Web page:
The paper deals primarily with the application of water analyses to engineering problems in California oil fields. Differences in composition generally are too small or too irregular to suffice as more than rough indications of the horizons from which water enters a well. Electrical devices are more precise. Analyses easily distinguish shallow from deep waters and, in a few fields, top from bottom waters. In some fields the waters of different sands may be distinguished by their total concentration, and in some places by their head.
Figures & Tables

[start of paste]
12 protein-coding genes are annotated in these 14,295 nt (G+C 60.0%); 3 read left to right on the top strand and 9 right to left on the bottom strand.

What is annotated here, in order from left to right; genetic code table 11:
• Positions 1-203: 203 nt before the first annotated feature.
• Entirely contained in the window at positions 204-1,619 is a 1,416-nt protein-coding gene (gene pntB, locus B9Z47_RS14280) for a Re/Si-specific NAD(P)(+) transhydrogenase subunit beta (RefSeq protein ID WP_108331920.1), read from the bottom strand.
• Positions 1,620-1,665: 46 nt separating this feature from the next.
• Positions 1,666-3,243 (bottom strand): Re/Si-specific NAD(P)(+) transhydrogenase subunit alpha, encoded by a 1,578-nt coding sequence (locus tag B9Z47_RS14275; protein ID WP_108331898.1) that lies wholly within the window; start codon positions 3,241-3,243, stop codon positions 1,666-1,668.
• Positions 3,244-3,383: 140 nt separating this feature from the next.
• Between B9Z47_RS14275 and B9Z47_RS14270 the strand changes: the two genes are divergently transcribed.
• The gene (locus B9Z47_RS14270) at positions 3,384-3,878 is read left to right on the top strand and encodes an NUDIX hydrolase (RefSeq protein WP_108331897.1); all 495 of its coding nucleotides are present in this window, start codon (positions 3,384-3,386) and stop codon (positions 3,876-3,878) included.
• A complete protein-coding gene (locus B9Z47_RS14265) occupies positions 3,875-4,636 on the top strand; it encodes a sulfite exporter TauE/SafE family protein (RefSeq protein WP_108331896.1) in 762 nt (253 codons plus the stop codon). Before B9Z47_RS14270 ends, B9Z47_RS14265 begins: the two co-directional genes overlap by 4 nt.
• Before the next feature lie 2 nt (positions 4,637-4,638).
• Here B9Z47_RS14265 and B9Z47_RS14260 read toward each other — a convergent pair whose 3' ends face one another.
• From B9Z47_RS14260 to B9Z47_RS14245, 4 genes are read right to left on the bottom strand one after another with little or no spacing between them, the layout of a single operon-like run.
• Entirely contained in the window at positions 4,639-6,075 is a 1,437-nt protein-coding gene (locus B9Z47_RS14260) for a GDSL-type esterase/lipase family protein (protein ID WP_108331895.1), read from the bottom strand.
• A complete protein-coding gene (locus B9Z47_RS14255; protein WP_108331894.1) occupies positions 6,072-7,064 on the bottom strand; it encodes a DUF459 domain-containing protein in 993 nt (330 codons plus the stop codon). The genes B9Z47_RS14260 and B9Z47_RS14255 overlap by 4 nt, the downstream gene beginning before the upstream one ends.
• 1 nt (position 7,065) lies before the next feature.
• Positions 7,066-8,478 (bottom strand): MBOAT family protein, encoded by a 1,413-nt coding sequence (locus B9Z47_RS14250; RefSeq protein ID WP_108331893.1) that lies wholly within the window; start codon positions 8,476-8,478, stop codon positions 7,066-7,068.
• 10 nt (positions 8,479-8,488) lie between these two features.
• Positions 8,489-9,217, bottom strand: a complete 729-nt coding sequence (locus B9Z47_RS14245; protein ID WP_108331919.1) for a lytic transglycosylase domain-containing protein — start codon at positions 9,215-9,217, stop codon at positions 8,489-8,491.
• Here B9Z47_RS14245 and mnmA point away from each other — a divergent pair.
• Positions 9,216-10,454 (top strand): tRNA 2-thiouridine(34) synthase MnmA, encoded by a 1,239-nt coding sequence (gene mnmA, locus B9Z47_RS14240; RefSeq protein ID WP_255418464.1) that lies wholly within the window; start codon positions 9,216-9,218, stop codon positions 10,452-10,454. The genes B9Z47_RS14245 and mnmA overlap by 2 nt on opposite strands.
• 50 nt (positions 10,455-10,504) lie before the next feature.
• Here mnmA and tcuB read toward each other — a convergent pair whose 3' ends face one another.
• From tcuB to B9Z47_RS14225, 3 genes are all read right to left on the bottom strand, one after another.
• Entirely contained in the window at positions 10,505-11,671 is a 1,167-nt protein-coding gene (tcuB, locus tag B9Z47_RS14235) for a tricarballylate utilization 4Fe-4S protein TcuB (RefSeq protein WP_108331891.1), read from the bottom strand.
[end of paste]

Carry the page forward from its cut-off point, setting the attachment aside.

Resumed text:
The AAPG volumes of Structure of Typical American Oil Fields preceed this book, which was written as a sequel to those, and at first conceived as a third volume of the earlier work. This book is designed to review, modify and, if possible, clarify ideas with regard to the fundamental concepts of oil geology, utilizing, for this purpose, the material presented in the two earlier data-based volumes. To conform to the original standard set for it, this book has been kept relatively free from factual data and has been compiled rather as a summation, based upon the best available evidence, of present knowledge of the science. This volume does not include a discussion of the technique of field or laboratory geology, but does include papers divided into 7 parts: History; Origin and evolution of petroleum; Migration and accumulation of petroleum; Relations of petroleum accumulation to structure; Porosity, permeability, compaction; Oil-field waters; and Subsurface temperature gradients.